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Archive for October, 2011

“A fresh story is like fresh homemade bread from the oven. There is just nothing that feeds the mind and heart as well.”

~ Megan Rosker in “Mama, Tell Me a Story” on Let the Children Play

And here’s more playful food for thought:

“5 Reasons Why Kids Should Play in School” by Kerala Taylor on MomsRising.org
“Catalyzing Creativity:  7 Playful Activity Books for Grown-Ups”  by Maria Popova on Brain Pickings

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It took one day for Postpartum Depression to hit me.

It took 10 deeply miserable, lonely, scary months for me to ask for the professional help I needed.

It took almost another three years to feel like myself again. To feel like I could be an alive and present partner, mom, daughter, sister and friend. To feel like I am a person and not just a facade trying to make it through each day.

I hid. I was embarrassed. I was scared. I was lonely. I didn’t talk about it with people who I know love me.  I downplayed it when I did talk about it. I put all my acting skills to poor use in hiding myself. I know why; in addition to the fear and shame, most days, getting through the day took all the energy I had.

I have loved my daughter deeply through all of this.  She is my heart’s delight.  During those 10 long undiagnosed months, while I didn’t take much care of myself, I put everything I had into caring for her.  I only asked for help when I realized I could not take care of her anymore if I didn’t start taking care of myself.

I have worried about the impact of my PPD on my girl.  I have clung to the belief I have in play as a way to bond with, nurture and mother her.  I believe that my ability to play, even when my heart and soul was not playful, has helped us through these early years. I wish things had been different. I feel sad about all that I missed out on as a mom and we missed out on as a family because of my PPD.

In my road to recovery, there has been one constant source of support, helpful information and inspiration — Katherine Stone and Postpartum Progress. Katherine is an amazing advocate for women with perinatal mood and anxiety disorders. She writes openly and honestly about her own experiences and has built a powerhouse of support for women and their families. Postpartum Progress gives accessible information, real stories of suffering and coping, connections to resources and a community that understands and supports each other.

Today is an opportunity for me to give something back. In addition to telling my story here, I’ve made a donation to Postpartum Progress to help in the support of developing a compelling national awareness campaign for postpartum depression, as well as new and improved patient education materials (the kind new moms won’t throw away!), and new uses of technology to reach suffering moms no matter where they are.  Postpartum Progress reached me when I needed more help than I was finding on my own.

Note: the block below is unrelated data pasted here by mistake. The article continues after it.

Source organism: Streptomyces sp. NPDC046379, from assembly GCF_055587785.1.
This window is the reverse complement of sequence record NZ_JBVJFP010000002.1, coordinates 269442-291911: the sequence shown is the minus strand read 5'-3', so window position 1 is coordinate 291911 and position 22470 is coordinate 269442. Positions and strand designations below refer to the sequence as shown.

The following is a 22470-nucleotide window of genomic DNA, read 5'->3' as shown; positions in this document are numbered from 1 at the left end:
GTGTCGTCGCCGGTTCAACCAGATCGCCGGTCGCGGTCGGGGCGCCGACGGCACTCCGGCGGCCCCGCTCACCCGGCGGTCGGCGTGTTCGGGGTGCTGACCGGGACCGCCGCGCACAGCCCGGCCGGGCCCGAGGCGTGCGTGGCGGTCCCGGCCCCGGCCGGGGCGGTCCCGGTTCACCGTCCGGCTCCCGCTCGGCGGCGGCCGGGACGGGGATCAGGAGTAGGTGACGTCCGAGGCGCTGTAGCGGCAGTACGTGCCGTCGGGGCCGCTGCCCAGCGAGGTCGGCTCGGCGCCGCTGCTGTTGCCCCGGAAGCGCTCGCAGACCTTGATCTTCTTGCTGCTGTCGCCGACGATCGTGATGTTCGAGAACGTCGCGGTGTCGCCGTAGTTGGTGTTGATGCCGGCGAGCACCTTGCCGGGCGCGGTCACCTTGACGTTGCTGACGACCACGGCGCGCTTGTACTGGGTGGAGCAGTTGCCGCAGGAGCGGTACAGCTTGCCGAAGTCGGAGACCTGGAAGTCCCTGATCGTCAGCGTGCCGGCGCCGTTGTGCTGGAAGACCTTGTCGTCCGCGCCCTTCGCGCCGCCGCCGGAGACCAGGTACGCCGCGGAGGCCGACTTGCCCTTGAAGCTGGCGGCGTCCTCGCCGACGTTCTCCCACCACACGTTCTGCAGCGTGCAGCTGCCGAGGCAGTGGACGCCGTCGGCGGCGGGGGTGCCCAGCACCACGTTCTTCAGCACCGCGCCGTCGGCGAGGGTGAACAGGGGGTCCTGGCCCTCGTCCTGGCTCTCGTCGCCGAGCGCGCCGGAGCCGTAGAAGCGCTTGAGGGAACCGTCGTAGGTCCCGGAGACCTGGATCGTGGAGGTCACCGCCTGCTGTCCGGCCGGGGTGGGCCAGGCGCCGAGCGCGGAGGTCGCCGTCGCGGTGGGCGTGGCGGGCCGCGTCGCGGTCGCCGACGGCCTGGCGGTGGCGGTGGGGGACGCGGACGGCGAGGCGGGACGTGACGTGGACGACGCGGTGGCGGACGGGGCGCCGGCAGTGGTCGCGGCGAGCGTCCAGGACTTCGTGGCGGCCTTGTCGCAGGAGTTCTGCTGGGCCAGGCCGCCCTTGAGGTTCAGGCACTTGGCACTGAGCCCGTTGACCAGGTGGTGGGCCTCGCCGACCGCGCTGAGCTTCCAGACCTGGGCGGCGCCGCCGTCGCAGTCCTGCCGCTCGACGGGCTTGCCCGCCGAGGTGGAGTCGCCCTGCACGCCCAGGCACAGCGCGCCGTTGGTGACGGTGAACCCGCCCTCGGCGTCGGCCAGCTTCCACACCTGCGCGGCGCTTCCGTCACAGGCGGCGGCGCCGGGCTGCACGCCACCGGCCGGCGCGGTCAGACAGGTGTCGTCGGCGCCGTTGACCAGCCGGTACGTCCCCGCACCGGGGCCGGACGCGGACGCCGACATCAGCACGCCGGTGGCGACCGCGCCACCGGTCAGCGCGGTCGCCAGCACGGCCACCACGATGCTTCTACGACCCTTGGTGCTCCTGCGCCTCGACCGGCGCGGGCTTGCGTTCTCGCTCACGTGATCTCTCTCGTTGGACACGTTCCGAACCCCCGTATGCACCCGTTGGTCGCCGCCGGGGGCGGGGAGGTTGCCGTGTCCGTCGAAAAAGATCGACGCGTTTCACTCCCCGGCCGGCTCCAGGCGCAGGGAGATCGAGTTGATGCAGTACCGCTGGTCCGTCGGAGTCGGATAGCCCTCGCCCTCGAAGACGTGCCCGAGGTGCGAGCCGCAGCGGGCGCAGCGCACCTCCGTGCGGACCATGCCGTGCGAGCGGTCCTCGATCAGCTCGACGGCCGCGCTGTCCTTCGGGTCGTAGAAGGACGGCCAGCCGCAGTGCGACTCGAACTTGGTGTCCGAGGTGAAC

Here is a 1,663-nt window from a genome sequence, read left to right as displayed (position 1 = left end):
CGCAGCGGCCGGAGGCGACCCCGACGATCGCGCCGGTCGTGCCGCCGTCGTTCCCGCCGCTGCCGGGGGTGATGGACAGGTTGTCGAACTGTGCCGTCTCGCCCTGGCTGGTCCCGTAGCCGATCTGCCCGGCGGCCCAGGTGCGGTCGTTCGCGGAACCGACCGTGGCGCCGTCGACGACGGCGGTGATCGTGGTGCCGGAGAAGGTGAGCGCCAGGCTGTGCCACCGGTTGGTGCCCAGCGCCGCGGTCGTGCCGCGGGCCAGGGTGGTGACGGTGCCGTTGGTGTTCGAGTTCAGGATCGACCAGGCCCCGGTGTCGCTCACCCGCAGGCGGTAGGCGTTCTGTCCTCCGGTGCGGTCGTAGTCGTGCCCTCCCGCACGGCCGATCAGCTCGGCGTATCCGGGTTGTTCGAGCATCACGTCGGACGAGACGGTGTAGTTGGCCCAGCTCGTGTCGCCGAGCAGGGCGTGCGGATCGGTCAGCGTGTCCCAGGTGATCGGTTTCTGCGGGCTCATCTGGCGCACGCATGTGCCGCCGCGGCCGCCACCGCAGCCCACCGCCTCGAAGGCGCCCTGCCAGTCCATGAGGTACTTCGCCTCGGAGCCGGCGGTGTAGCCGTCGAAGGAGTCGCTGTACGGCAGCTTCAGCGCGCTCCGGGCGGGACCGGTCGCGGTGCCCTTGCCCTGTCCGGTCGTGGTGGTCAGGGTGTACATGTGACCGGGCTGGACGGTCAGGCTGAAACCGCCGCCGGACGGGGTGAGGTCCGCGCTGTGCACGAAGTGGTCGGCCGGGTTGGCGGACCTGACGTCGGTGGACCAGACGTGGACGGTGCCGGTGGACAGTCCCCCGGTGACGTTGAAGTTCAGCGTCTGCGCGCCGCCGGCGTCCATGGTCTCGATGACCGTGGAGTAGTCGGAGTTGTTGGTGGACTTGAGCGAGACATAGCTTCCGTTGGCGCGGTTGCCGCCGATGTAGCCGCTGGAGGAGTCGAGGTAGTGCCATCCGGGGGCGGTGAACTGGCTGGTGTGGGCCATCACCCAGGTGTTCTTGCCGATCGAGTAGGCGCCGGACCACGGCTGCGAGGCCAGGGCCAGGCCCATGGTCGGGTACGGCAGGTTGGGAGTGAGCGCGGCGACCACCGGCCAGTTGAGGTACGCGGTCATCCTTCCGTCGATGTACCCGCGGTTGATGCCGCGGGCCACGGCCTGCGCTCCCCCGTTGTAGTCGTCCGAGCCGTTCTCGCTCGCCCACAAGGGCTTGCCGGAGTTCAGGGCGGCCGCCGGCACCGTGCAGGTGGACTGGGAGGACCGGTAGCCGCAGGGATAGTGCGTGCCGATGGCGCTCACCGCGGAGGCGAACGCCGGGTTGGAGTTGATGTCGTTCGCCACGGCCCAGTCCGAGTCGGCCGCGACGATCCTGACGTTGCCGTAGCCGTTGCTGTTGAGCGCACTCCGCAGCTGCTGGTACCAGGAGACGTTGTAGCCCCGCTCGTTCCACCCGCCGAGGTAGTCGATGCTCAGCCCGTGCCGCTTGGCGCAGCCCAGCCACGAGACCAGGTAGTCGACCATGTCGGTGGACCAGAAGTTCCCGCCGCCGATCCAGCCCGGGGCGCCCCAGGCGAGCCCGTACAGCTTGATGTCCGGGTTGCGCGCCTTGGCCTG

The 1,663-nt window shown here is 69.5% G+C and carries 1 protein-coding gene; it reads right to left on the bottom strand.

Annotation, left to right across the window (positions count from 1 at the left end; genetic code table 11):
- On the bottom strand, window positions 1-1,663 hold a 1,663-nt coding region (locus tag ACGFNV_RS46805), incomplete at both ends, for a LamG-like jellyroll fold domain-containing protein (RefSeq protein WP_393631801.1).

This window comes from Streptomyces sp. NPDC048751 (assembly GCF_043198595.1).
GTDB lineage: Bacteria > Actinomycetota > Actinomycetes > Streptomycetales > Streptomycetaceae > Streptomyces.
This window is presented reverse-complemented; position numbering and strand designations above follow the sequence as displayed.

If you or someone you love has or is currently suffering from PPD, please check out Postpartum Progress. If you are in a position to make a donation, you can learn more about Strong Start Day and make a donation here.

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Take one preschooler home sick for the day add a hot glue gun, craft sticks and a bunch of craft odds and ends and you have…

PUPPETS!

LP, who was feeling pretty sick, mostly wanted to art direct the crafting.  With a little coaxing she did play around with the hot glue gun and the materials for a bit but what grabbed her interest telling me what to do.  It was one of those good sick day activities that is fun, can eat up a lot of time and take everyone’s mind off feeling lousy.

After the crafting, it was time for puppet shows.  The new puppets became villagers and LP’s Mr. Snuffleupagus puppet took on the part of dragon with a cold (yes, he sneezes out fire leading to all kinds of trouble).  We haven’t done many puppet shows so it took me a bit to get into manipulating all the characters, telling the story, doing different voices and incorporating LP into the action.  It was lovely (and easy) to bring LP into the show, from having her hand the puppets imaginary objects they need and helping make the soup for the sick dragon.

A few days later, she wanted to make more puppets and this time she was all about doing it herself.

She made this puppet:

and then it was time for another puppet show.

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